Summer reading

It’s been the holidays, and I was part way through two books before we even left to go to the West Wales seaside. So this is a bit of a round-up.

One of these was The Party and The People: Chinese Politics in the 21st Century by Bruce Dickson. For someone like me who knows so little – reading a bit, two trips to Beijing – this is a wonderfully informative book. There is a lot about the institutions and processes of government, including the importance of the regions, and post-Mao developments in politics. Each chapter addresses a question – for example, How are Leaders Chosen? Does China have a Civil Society? – with a mild inclination to debunk received wisdom (such as the trope that China is becoming more nationalistic over time – it is one of the most nationalistic countries along with the US but if anything that is diminishing over time). There’s very little on the economy, the focus is entirely politics. I took away two messages: the over-riding concern of the Communist Party with social stability and its own role; and the fact that Xi Jinping may have destabilised an unusually stable regime by undoing the system that was in place to limit leaders’ terms and have an orderly succession. Highly recommended. My sense is that even real China experts would find this interesting.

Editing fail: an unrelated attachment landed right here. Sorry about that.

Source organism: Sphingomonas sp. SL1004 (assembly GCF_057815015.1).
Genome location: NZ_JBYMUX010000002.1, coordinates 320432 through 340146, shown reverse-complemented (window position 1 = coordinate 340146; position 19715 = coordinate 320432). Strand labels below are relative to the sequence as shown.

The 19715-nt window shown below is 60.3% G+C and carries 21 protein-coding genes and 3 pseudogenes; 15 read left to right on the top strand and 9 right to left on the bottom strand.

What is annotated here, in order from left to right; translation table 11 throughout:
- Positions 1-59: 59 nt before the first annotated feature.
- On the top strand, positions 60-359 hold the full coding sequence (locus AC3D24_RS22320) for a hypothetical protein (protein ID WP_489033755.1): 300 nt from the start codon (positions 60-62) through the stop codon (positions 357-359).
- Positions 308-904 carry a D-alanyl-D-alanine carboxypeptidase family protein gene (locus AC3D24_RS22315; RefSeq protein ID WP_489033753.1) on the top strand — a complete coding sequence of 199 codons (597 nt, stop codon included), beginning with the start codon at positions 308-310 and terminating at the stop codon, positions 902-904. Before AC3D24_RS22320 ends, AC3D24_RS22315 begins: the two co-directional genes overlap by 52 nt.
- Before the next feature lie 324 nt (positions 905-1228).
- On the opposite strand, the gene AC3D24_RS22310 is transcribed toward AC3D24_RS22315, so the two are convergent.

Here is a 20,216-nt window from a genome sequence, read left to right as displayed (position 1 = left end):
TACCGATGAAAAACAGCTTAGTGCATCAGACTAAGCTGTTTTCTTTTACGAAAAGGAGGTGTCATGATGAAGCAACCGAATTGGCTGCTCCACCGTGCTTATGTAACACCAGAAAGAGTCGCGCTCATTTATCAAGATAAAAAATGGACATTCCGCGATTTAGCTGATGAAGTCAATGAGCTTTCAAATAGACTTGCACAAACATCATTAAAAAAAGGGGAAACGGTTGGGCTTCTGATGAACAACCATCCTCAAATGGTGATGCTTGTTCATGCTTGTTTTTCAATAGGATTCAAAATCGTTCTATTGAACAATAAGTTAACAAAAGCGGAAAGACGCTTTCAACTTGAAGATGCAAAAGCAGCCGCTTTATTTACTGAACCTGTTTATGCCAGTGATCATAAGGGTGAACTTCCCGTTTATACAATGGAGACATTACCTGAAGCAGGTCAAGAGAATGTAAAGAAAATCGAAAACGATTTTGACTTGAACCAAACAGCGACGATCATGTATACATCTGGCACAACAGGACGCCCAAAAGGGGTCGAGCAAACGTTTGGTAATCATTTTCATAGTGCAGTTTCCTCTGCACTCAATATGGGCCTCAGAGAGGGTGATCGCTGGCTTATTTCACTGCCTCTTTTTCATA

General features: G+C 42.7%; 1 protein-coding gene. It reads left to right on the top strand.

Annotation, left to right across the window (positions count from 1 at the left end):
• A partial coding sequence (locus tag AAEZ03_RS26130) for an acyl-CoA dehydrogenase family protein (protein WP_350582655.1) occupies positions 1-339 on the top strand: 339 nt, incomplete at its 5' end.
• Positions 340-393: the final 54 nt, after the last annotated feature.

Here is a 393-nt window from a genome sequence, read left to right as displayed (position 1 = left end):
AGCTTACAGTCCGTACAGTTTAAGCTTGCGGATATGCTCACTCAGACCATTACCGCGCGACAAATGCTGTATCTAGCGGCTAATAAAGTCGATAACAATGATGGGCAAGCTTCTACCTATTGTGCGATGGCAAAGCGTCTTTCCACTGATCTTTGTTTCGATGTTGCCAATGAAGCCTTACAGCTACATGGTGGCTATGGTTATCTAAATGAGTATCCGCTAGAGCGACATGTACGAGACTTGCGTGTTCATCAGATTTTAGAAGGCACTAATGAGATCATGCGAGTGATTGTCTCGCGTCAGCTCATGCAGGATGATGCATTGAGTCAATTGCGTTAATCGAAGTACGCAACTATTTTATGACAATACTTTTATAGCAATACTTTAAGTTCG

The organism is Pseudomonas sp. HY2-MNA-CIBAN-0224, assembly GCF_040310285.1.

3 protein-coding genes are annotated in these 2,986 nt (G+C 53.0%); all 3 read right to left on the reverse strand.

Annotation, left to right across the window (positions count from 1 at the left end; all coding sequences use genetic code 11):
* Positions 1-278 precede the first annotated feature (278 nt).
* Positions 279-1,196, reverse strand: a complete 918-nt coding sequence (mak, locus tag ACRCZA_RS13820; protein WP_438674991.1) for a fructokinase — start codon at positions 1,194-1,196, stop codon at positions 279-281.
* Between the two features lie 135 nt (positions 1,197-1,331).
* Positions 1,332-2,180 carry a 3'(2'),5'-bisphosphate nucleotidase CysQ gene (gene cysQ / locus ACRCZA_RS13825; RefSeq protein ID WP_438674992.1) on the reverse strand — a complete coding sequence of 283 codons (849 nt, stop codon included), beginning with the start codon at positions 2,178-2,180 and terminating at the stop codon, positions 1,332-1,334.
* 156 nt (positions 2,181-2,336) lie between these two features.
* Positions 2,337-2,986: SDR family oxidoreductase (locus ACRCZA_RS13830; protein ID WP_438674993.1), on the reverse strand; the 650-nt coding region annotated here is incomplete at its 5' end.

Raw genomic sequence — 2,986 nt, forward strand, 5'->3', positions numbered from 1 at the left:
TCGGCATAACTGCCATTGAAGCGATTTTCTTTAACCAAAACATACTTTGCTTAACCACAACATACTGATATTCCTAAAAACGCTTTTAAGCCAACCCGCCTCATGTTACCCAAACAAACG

81HZVq2FS0L._AC_UY436_QL65_I’ve also re-read after many years Scott Lash and John Urry’s Economies of Signs and Space (1994), which I first read in 1997, just as my first book The Weightless World was published. They cover (from the sociological perspective) exactly the same territory as my book and I must say I think we were all equally prescient about the kinds of changes being brought about by digital technology and the subsequent structural changes. One way in which they were far ahead of me though was identifying the importance of environmental pressures – I’d forgotten it was in there. Another difference between them and me is in their conversation with the literature on post-Fordism, emphasising changes in consumption rather than production; economists are generally not all that familiar with that literature. Anyway, I went back to it because I have the honour of giving this year’s Urry Lecture at Lancaster University in late October.

51jSbl9RTkLOther holiday reads: Peter Godfrey-Smith’s Metazoa, an absorbing account of what other creatures can feel and think (who knew fish can distinguish blues and classical music); Jean Rhys’s brilliant Wide Sargasso Sea; Eric Ambler’s Mask of Dimitrios with the frisson of the mood of the late 1930s and that sense of inevitable upheaval on the horizon; Legacy by Thomas Harding – a history of the Lyons commercial empire from a single immigrant entrepreneur in the late 19th century to one of the UK’s biggest food producers and retailers which en passant invented the LEO computer and was then broken up by the late 20th century.